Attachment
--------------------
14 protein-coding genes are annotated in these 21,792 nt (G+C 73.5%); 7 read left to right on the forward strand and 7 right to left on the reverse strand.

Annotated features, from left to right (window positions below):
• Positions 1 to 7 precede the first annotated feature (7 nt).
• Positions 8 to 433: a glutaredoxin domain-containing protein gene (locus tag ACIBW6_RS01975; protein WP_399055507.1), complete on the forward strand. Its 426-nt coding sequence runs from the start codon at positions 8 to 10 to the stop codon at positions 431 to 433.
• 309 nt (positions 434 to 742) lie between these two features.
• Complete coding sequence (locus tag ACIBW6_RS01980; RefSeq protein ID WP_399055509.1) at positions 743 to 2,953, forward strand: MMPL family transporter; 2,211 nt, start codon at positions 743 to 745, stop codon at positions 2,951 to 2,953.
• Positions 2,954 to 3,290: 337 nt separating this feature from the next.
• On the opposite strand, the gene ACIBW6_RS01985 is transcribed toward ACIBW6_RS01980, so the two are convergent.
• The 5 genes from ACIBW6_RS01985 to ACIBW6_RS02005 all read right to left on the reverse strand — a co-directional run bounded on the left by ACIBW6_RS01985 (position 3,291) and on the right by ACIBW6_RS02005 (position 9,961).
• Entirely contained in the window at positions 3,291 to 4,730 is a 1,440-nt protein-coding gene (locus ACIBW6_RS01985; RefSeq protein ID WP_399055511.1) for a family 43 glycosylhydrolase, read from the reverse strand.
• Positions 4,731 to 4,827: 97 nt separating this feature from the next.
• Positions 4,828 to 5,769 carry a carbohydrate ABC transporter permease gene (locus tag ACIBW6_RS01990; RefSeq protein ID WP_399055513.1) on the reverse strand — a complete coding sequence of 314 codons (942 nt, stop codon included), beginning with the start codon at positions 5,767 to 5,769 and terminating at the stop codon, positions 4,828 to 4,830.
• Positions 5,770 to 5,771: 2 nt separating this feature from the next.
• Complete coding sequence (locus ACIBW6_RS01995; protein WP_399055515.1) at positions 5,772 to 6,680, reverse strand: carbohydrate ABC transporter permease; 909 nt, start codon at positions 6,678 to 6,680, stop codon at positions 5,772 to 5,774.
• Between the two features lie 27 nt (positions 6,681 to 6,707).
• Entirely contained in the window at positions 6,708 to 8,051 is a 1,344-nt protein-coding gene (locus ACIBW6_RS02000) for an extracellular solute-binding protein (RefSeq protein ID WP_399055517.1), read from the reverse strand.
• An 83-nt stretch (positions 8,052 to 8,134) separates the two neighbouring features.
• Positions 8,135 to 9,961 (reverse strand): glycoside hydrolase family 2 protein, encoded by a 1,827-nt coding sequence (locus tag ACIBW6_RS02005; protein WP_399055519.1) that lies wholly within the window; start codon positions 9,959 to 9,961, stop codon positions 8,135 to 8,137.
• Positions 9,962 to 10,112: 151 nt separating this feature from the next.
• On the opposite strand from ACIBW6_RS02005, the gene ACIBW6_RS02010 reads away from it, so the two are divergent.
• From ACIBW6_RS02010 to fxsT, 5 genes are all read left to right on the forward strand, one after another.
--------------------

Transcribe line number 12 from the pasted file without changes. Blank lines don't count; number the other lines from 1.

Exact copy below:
• Positions 4,828 to 5,769 carry a carbohydrate ABC transporter permease gene (locus tag ACIBW6_RS01990; RefSeq protein ID WP_399055513.1) on the reverse strand — a complete coding sequence of 314 codons (942 nt, stop codon included), beginning with the start codon at positions 5,767 to 5,769 and terminating at the stop codon, positions 4,828 to 4,830.